A gavel rests on its sounding block with a several law books and a justice scale out of fucus in the background. A cool blue cast dominates the scene. (A gavel rests on its sounding block with a several law books and a justice scale out of fucus in t

The brokerage subsidiary of U.S. pension giant Teachers Insurance and Annuity Association of America (TIAA) violated best-interest rules in their dealings with retail investors, the U.S. Securities and Exchange Commission (SEC) alleges.

TIAA-CREF Individual & Institutional Services LLC agreed to pay more than US$2.2 million to resolve allegations that it failed to comply with the SEC’s best-interest rules, known as Reg BI.

According to the SEC’s order, the firm had two channels for investors to use for their retirement accounts: its channel that provided a menu of proprietary investments, and a brokerage window that offered access to a broader array of securities, including mutual funds, ETFs, stocks and bonds.

While the firm’s proprietary funds were available through both channels, the investment minimums were waived in the brokerage channel. The SEC alleged the firm violated Reg BI by failing to disclose that the funds were available through the brokerage channel, which created conflicts.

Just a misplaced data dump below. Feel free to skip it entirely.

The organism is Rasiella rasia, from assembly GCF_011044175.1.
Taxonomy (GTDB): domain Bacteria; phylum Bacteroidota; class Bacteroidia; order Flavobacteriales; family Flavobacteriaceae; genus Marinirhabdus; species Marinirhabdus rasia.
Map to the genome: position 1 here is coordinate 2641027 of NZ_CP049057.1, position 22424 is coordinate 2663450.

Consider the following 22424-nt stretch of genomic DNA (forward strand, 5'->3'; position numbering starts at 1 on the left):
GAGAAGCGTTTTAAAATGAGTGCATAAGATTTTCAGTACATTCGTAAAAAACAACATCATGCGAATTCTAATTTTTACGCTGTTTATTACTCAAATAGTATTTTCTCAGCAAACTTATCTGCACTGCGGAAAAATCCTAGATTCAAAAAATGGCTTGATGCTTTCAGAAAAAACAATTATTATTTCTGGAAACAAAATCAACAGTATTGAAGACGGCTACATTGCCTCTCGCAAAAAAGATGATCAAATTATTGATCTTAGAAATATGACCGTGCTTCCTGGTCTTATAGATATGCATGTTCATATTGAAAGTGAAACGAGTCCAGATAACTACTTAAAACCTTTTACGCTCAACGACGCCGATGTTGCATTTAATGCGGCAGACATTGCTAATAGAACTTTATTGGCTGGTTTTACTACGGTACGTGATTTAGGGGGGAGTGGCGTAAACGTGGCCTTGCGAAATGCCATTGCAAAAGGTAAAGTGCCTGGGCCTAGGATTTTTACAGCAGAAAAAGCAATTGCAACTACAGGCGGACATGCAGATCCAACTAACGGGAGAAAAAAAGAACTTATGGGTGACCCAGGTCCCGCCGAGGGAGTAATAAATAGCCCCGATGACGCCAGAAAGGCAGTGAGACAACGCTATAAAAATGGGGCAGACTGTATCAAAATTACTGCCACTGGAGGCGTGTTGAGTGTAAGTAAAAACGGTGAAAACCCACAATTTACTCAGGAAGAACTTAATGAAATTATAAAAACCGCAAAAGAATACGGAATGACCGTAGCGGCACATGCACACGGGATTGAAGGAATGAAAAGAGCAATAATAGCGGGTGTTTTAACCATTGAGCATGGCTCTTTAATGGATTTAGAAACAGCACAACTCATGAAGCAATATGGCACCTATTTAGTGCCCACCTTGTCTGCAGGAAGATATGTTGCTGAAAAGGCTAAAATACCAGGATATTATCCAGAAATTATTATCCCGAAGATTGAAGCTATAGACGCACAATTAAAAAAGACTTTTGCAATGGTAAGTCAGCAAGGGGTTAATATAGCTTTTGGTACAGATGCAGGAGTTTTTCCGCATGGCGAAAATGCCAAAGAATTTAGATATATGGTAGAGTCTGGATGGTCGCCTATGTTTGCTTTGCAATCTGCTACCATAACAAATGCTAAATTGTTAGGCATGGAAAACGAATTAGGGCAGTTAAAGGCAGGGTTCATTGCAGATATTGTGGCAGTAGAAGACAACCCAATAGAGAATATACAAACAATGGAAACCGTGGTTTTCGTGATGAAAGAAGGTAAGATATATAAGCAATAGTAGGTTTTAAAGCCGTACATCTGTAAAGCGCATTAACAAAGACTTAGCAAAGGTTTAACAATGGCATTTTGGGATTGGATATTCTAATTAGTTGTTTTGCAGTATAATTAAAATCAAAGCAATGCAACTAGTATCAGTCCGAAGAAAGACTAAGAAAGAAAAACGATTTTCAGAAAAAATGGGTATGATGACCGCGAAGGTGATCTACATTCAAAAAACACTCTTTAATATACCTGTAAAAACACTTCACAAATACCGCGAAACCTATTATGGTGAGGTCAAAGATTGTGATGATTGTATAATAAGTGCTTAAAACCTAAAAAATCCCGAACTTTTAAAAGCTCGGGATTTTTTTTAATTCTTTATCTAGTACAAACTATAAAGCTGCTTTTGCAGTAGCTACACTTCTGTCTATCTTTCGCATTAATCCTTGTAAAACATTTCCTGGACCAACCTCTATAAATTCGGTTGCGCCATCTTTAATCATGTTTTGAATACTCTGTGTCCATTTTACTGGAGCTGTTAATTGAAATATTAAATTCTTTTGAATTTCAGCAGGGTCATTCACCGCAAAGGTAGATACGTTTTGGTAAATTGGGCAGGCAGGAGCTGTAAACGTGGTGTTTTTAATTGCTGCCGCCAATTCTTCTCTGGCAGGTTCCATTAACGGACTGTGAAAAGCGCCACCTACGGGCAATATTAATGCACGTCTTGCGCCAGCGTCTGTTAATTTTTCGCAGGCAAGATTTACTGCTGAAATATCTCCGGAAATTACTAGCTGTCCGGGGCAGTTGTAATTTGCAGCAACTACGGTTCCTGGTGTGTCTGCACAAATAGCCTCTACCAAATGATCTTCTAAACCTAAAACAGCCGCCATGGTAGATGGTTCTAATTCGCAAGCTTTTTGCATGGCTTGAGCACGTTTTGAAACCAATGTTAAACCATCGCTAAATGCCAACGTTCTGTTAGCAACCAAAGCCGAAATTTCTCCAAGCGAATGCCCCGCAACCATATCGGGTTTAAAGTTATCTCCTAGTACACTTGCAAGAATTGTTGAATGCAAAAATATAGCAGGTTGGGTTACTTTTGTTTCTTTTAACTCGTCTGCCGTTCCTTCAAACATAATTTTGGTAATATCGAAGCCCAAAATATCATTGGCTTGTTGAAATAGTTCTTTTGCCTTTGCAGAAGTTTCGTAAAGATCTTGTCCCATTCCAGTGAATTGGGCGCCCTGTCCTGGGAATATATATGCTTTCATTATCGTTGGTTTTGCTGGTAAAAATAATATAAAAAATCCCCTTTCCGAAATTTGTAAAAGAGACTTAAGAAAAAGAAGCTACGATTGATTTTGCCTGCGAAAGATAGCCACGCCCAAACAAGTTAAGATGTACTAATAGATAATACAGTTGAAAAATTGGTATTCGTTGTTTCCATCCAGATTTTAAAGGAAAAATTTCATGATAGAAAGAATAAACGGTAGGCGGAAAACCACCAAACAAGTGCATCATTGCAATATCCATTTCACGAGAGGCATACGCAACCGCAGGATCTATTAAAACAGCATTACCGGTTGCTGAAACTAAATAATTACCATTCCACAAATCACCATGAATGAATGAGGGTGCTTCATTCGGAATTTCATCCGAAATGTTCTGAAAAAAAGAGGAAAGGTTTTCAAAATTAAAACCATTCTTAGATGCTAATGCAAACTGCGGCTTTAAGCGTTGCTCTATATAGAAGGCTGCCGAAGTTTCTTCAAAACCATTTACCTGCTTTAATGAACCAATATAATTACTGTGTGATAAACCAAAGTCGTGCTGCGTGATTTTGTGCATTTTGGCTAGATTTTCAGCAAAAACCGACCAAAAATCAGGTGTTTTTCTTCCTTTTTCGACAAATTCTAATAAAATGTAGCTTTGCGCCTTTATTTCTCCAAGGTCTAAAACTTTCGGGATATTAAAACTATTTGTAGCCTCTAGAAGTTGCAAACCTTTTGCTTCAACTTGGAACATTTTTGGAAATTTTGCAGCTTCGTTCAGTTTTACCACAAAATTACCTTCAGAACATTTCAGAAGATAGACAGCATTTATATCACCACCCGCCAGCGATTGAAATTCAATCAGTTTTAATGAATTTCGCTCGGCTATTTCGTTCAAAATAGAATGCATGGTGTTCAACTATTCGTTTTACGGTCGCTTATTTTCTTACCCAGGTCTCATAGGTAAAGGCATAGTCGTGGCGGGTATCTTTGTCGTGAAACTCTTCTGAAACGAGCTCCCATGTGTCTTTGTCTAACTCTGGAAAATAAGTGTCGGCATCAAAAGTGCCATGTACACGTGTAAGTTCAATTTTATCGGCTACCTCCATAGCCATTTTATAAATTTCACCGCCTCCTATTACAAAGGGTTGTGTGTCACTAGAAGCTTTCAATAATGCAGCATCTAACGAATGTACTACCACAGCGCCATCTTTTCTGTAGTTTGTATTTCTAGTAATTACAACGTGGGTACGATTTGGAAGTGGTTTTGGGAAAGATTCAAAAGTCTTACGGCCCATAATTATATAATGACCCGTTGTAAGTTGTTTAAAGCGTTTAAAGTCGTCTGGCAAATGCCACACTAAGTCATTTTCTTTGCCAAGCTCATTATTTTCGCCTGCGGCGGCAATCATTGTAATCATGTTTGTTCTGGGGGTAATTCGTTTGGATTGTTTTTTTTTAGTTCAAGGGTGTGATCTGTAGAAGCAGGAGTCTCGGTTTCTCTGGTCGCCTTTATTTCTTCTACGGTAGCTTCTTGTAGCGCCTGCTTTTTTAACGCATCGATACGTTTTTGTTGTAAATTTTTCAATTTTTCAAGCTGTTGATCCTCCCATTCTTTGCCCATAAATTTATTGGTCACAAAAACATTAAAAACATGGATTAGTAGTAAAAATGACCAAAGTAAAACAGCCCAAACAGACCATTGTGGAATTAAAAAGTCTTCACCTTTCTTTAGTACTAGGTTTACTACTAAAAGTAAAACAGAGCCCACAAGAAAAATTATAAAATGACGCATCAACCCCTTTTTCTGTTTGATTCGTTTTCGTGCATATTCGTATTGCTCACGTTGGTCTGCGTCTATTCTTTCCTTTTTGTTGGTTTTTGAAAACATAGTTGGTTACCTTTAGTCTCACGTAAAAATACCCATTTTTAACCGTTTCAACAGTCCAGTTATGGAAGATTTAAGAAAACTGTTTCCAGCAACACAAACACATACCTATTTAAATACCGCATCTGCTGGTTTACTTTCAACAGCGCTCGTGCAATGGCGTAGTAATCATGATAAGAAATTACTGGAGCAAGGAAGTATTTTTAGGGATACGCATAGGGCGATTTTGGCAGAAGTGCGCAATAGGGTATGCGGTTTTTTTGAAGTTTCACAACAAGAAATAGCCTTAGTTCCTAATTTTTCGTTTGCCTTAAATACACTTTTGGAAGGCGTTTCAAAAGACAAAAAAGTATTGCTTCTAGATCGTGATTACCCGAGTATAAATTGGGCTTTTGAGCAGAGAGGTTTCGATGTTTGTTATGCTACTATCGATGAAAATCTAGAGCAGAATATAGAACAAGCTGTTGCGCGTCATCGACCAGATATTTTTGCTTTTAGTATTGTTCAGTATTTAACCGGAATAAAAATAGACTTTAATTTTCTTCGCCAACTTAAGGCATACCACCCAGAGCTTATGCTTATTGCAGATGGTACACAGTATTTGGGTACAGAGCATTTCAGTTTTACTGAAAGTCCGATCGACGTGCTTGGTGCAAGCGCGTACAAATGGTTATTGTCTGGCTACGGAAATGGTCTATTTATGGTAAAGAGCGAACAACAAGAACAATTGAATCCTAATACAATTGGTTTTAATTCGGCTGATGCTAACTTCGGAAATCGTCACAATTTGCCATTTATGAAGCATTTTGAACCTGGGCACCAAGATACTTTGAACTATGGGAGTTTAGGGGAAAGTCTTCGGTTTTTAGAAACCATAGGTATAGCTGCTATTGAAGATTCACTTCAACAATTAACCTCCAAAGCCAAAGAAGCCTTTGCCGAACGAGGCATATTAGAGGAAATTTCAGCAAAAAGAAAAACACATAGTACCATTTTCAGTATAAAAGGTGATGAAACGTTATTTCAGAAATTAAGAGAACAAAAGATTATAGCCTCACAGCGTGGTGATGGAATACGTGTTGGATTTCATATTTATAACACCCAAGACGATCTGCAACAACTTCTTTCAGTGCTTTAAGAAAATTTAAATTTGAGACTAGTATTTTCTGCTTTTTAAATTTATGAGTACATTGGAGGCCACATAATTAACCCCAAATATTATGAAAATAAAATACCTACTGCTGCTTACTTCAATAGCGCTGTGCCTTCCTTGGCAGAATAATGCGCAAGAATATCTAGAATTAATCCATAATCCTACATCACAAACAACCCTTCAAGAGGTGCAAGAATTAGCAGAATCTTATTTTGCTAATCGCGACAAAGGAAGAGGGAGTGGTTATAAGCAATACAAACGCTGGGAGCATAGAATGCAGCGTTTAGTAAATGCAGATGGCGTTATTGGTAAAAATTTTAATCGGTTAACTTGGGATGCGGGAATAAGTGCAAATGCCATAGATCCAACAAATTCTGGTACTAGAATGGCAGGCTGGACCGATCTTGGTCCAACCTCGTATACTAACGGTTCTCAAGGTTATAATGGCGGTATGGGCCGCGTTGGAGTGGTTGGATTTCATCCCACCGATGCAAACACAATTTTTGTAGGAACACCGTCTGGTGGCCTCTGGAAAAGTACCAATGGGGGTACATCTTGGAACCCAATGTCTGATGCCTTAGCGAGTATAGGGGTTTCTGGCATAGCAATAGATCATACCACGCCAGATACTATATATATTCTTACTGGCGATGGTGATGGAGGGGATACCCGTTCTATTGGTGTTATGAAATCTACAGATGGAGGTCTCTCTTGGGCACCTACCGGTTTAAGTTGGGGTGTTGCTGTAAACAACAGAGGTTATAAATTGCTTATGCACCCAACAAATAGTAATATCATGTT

Specifically, the SEC found that more than 94% of the firm’s customers invested only through the proprietary menu. As a result, 6,000 retail customers paid more than US$900,000 in expenses that could have been avoided by purchasing the same funds through the brokerage channel.

As a result, the SEC alleged the firm violated its obligations under Reg BI.

The firm settled the case without admitting or denying the regulator’s findings. It consented to an order that requires it to cease and desist from violating Reg BI, censures the firm and orders it to pay more than US$900,000 in disgorgement, more than US$100,000 in interest and a US$1.25-million penalty.

“Reg BI protects retail investors by requiring broker-dealers to act in the best interest of their customers when making recommendations, and today’s action demonstrates our commitment to ensuring compliance,” said Thomas Smith, Jr., associate regional director in the SEC’s New York office, in a release.